Transcending the Generation Gap
The Beatles were technically not before my parents’ time, but they would have been too young to understand or experience the ‘Beatlemania’ period of the 1960s. The music that informed my parents’ adolescence and young adulthood – which would in turn become the soundtrack of my childhood, before I was old enough to independently seek out my own music – were artists who gained prominence during or after The Beatles’ disbandment in 1970: The Carpenters (1969 – 1983); ABBA (1972-1982); the Bee Gees during their disco turn (1975-79); Air Supply (1975 - present).
So I grew up hearing references to The Beatles’ status of a music legend without actually hearing most of their tracks or watching them perform. As a teenager, I glimpsed the iconic 1981 Rolling Stone cover of John Lennon and Yoko Ono (on the cover of a photography book in a bookstore) without having an inkling of who either of them were. The first Beatles track I probably listened to was The Carpenters 1969 cover of ‘Ticket To Ride’, which remade the track into a sentimental pop ballad (which seems to have been my parents' favourite genre), stripping off the grunge rock influences and sexual double entrende of the original 1965 track.
It seems rather telling to me that Richard Carpenter recalled the track “being played as an oldie one day in early 1969 [italics added]”, even though the track was only four years old at the time. To a Gen-Y music listener like myself, The Beatles’ music might come across as being ingenuously crafted but difficult to relate to: stellar remnants of a bygone time, signifiers of an tumultuous post-war period and sociocultural changes far before our time. There’s no denying the excellent and timeless lyricism in tracks like ‘Can’t Buy Me Love’ (1964); ‘Eleanor Rigby’ (1966); ‘Let It Be’ (1970); and ‘Yesterday’ (1976), but I can’t help but feel somewhat distant and disengaged, as though I’m watching a critically acclaimed black-and-white movie from the Golden Age of Hollywood. The problem with being the voice of a generation (or the musical embodiment of its zeitgeist) may be the difficulty you pose to subsequent generations in feeling and relating to your message.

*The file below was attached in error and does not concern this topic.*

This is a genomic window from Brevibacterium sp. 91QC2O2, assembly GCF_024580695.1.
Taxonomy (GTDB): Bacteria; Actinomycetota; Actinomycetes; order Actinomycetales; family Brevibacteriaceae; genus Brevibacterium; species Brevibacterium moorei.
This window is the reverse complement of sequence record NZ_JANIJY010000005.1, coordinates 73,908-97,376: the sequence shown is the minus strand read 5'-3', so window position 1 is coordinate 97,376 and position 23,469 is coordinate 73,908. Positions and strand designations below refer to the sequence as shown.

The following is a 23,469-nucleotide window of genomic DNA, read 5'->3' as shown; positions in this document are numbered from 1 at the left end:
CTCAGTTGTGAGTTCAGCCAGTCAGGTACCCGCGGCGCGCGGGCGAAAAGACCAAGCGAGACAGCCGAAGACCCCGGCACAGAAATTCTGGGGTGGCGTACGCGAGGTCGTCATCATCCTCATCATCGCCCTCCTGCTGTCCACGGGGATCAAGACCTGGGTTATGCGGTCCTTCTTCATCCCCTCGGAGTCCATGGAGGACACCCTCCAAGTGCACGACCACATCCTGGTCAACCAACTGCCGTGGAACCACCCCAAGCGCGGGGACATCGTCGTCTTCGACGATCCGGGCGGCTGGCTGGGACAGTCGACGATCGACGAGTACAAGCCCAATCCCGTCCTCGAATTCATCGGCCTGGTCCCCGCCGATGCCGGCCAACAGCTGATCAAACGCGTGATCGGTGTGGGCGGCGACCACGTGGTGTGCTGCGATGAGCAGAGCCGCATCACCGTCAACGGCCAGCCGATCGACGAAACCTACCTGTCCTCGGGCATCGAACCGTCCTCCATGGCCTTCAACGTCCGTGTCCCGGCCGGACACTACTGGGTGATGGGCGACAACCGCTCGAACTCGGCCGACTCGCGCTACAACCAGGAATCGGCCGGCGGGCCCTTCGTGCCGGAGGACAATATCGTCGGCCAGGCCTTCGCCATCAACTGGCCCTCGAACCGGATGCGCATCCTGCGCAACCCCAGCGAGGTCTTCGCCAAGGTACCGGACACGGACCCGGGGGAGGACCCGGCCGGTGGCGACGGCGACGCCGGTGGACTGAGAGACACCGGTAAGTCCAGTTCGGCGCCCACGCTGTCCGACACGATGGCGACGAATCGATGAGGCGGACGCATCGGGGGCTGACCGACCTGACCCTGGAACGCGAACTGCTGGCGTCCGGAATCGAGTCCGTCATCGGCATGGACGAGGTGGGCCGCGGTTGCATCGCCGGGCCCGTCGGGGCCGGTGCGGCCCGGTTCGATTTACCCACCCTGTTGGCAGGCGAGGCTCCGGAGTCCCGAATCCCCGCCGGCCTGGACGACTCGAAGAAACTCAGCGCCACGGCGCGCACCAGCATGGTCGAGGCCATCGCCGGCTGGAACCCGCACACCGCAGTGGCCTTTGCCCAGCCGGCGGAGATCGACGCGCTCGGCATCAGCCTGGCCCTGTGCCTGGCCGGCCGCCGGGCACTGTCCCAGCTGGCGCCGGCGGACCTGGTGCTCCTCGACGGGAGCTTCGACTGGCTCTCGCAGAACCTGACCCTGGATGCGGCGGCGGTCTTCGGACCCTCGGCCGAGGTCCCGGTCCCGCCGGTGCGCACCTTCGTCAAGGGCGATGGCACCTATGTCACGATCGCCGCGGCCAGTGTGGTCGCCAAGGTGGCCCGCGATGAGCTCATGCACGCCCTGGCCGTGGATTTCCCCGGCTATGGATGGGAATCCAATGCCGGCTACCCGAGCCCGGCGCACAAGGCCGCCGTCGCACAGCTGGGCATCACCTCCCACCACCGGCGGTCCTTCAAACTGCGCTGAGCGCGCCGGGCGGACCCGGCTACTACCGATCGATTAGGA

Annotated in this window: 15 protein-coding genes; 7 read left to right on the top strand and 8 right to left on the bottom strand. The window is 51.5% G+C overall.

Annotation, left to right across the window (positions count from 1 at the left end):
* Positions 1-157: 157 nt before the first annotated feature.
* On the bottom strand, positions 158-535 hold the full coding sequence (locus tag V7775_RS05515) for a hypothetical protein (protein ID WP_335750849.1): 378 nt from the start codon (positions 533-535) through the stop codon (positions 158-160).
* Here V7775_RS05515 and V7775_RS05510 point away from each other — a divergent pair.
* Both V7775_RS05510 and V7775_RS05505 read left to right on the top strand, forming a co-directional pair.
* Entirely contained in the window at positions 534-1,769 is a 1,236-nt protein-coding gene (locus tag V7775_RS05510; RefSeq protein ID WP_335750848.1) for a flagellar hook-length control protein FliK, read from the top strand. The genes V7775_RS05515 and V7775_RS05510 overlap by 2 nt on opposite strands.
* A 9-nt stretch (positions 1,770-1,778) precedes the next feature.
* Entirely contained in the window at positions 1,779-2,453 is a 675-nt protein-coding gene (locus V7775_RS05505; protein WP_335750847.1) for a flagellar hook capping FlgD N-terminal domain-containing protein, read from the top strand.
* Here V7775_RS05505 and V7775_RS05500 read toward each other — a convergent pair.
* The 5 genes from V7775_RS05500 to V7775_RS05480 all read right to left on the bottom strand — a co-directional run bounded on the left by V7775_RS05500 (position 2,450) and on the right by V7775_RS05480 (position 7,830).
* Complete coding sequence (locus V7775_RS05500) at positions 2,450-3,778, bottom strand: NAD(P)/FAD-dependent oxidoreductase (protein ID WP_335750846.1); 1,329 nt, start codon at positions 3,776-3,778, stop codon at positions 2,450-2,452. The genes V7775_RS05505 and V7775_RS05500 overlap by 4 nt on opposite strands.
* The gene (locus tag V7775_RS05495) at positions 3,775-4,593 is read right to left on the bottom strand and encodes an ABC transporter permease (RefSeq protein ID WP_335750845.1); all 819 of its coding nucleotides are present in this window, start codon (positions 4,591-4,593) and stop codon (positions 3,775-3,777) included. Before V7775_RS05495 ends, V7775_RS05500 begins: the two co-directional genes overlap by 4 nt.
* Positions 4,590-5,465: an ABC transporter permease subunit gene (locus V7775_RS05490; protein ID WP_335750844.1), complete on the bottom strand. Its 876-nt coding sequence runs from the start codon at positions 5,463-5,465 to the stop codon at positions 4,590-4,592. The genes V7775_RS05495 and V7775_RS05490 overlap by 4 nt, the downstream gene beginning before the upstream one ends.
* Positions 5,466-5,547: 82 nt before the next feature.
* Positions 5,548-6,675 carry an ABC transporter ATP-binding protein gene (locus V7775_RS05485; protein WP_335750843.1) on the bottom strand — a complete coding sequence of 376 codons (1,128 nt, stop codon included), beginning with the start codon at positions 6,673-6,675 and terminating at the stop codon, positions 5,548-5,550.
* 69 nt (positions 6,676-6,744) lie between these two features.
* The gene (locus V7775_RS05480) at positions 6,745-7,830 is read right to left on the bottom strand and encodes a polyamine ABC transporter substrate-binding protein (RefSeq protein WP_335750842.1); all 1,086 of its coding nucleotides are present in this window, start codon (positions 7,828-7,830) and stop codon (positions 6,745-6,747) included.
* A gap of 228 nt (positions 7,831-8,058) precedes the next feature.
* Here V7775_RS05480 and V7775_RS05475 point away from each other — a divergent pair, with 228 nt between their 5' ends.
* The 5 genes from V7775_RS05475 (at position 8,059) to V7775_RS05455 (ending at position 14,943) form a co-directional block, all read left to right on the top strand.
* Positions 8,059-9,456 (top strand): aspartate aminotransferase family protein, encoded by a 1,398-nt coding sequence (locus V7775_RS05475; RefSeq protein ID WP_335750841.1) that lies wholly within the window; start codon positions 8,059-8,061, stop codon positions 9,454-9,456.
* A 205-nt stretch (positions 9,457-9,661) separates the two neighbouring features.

Perhaps The Beatles’ oeuvre, like Shakespeare and classic literature, is something that you can only grow into as you mature. So far, the only Beatles track that doesn’t feel ‘dated’ or distant in any way is ‘Here Comes the Sun’ (1969). It happens to be one of the few tracks to have been written and produced solely by George Harrison, and which earned him songwriting recognition on par to that of Lennon and McCarthy. I’m not sure if this is because of the medium or the message (Rolling Stone describes it as “one of the Beatles' happiest songs”), but the ingenious simplicity of the track’s (mostly acoustic) construction probably allows it to ‘transcend’ the musical tastes and preferences of different generations.
The lyrics present a turning point in the speaker’s attitude (from pessimism/fatalism to hard-won optimism) which coincides with the arrival of springtime:
“Here comes the sun
Here comes the sun,
and I say, It's all right
It's been a long, cold lonely winter
It feels like years since it's been here
Here comes the sun
Here comes the sun,
and I say, It's all right”
Harrison has revealed the inspiration of the track in his autobiography I, Me, Mine (1980), written while avoiding the tedium of the business-side of the music industry:
"Here Comes the Sun" was written at the time when Apple was getting like school, where we had to go and be businessmen: 'Sign this' and 'sign that.' Anyway, it seems as if winter in England goes on forever, by the time spring comes you really deserve it. So one day I decided I was going to sag off Apple and I went over to Eric Clapton's house. The relief of not having to go see all those dopey accountants was wonderful, and I walked around the garden with one of Eric's acoustic guitars and wrote "Here Comes the Sun"."
The core of the message is a timeless one (and also the backbone of many Academy Award Best Picture Movies): resilience in the face of adversity. When combined with Harrison’s understatedly brilliant compositional choices, the track manages to attain a kind of immortality, making the sensation of Beatlemania seem – for a few moments – contemporary.